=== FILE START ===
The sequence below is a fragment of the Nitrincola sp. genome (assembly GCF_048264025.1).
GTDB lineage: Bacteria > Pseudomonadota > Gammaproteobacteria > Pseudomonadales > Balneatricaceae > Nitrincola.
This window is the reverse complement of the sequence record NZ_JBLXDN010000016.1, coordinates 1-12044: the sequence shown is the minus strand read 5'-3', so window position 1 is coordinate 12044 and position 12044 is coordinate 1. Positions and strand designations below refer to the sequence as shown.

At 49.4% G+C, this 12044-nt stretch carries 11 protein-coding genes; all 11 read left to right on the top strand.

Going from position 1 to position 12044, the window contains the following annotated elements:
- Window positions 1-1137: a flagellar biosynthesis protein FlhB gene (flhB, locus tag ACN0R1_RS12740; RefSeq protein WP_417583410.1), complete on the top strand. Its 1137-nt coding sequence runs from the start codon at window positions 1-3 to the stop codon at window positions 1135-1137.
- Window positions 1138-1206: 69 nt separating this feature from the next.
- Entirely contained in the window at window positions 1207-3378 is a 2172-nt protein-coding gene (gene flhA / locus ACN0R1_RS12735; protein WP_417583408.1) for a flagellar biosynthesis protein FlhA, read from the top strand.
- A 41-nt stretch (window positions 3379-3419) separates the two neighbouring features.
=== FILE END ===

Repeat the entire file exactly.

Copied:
The sequence below is a fragment of the Nitrincola sp. genome (assembly GCF_048264025.1).
GTDB lineage: Bacteria > Pseudomonadota > Gammaproteobacteria > Pseudomonadales > Balneatricaceae > Nitrincola.
This window is the reverse complement of the sequence record NZ_JBLXDN010000016.1, coordinates 1-12044: the sequence shown is the minus strand read 5'-3', so window position 1 is coordinate 12044 and position 12044 is coordinate 1. Positions and strand designations below refer to the sequence as shown.

At 49.4% G+C, this 12044-nt stretch carries 11 protein-coding genes; all 11 read left to right on the top strand.

Going from position 1 to position 12044, the window contains the following annotated elements:
- Window positions 1-1137: a flagellar biosynthesis protein FlhB gene (flhB, locus tag ACN0R1_RS12740; RefSeq protein WP_417583410.1), complete on the top strand. Its 1137-nt coding sequence runs from the start codon at window positions 1-3 to the stop codon at window positions 1135-1137.
- Window positions 1138-1206: 69 nt separating this feature from the next.
- Entirely contained in the window at window positions 1207-3378 is a 2172-nt protein-coding gene (gene flhA / locus ACN0R1_RS12735; protein WP_417583408.1) for a flagellar biosynthesis protein FlhA, read from the top strand.
- A 41-nt stretch (window positions 3379-3419) separates the two neighbouring features.